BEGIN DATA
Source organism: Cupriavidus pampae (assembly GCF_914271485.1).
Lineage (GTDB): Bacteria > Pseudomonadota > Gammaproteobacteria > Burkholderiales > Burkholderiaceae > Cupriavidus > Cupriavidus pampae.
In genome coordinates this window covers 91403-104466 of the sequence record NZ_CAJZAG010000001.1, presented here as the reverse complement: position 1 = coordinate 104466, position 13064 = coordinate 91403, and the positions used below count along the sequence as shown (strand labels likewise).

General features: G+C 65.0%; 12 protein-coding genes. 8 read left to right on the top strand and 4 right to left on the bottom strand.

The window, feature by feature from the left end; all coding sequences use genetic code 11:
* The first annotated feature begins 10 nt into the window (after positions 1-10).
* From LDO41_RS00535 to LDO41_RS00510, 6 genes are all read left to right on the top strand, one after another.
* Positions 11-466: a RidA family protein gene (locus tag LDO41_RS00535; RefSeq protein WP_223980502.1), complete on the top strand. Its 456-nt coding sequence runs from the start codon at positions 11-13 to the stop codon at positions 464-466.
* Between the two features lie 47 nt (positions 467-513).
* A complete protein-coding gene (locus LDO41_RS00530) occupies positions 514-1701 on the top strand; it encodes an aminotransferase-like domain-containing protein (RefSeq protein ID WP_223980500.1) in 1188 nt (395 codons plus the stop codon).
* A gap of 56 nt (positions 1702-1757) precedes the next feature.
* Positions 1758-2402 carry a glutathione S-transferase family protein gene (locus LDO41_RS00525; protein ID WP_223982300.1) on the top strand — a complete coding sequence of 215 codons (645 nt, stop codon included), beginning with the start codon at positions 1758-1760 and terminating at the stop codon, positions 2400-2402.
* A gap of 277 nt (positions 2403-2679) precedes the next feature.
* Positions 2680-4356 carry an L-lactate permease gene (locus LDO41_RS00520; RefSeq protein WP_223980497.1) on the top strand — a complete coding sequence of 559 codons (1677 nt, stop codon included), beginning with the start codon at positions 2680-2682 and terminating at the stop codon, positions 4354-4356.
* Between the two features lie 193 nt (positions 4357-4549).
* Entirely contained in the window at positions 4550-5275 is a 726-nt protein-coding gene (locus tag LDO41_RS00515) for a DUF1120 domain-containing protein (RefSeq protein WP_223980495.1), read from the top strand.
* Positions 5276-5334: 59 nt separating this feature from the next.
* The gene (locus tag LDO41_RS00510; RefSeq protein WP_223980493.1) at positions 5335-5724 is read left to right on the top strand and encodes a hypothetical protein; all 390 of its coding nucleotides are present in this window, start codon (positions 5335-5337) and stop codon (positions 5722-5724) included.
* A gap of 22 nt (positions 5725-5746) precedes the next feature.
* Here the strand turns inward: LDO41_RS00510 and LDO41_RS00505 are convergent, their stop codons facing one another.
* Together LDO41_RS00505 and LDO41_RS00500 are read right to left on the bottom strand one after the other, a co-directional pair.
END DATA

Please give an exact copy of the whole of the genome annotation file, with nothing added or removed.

Source organism: Cupriavidus pampae (assembly GCF_914271485.1).
Lineage (GTDB): Bacteria > Pseudomonadota > Gammaproteobacteria > Burkholderiales > Burkholderiaceae > Cupriavidus > Cupriavidus pampae.
In genome coordinates this window covers 91403-104466 of the sequence record NZ_CAJZAG010000001.1, presented here as the reverse complement: position 1 = coordinate 104466, position 13064 = coordinate 91403, and the positions used below count along the sequence as shown (strand labels likewise).

General features: G+C 65.0%; 12 protein-coding genes. 8 read left to right on the top strand and 4 right to left on the bottom strand.

The window, feature by feature from the left end; all coding sequences use genetic code 11:
* The first annotated feature begins 10 nt into the window (after positions 1-10).
* From LDO41_RS00535 to LDO41_RS00510, 6 genes are all read left to right on the top strand, one after another.
* Positions 11-466: a RidA family protein gene (locus tag LDO41_RS00535; RefSeq protein WP_223980502.1), complete on the top strand. Its 456-nt coding sequence runs from the start codon at positions 11-13 to the stop codon at positions 464-466.
* Between the two features lie 47 nt (positions 467-513).
* A complete protein-coding gene (locus LDO41_RS00530) occupies positions 514-1701 on the top strand; it encodes an aminotransferase-like domain-containing protein (RefSeq protein ID WP_223980500.1) in 1188 nt (395 codons plus the stop codon).
* A gap of 56 nt (positions 1702-1757) precedes the next feature.
* Positions 1758-2402 carry a glutathione S-transferase family protein gene (locus LDO41_RS00525; protein ID WP_223982300.1) on the top strand — a complete coding sequence of 215 codons (645 nt, stop codon included), beginning with the start codon at positions 1758-1760 and terminating at the stop codon, positions 2400-2402.
* A gap of 277 nt (positions 2403-2679) precedes the next feature.
* Positions 2680-4356 carry an L-lactate permease gene (locus LDO41_RS00520; RefSeq protein WP_223980497.1) on the top strand — a complete coding sequence of 559 codons (1677 nt, stop codon included), beginning with the start codon at positions 2680-2682 and terminating at the stop codon, positions 4354-4356.
* Between the two features lie 193 nt (positions 4357-4549).
* Entirely contained in the window at positions 4550-5275 is a 726-nt protein-coding gene (locus tag LDO41_RS00515) for a DUF1120 domain-containing protein (RefSeq protein WP_223980495.1), read from the top strand.
* Positions 5276-5334: 59 nt separating this feature from the next.
* The gene (locus tag LDO41_RS00510; RefSeq protein WP_223980493.1) at positions 5335-5724 is read left to right on the top strand and encodes a hypothetical protein; all 390 of its coding nucleotides are present in this window, start codon (positions 5335-5337) and stop codon (positions 5722-5724) included.
* A gap of 22 nt (positions 5725-5746) precedes the next feature.
* Here the strand turns inward: LDO41_RS00510 and LDO41_RS00505 are convergent, their stop codons facing one another.
* Together LDO41_RS00505 and LDO41_RS00500 are read right to left on the bottom strand one after the other, a co-directional pair.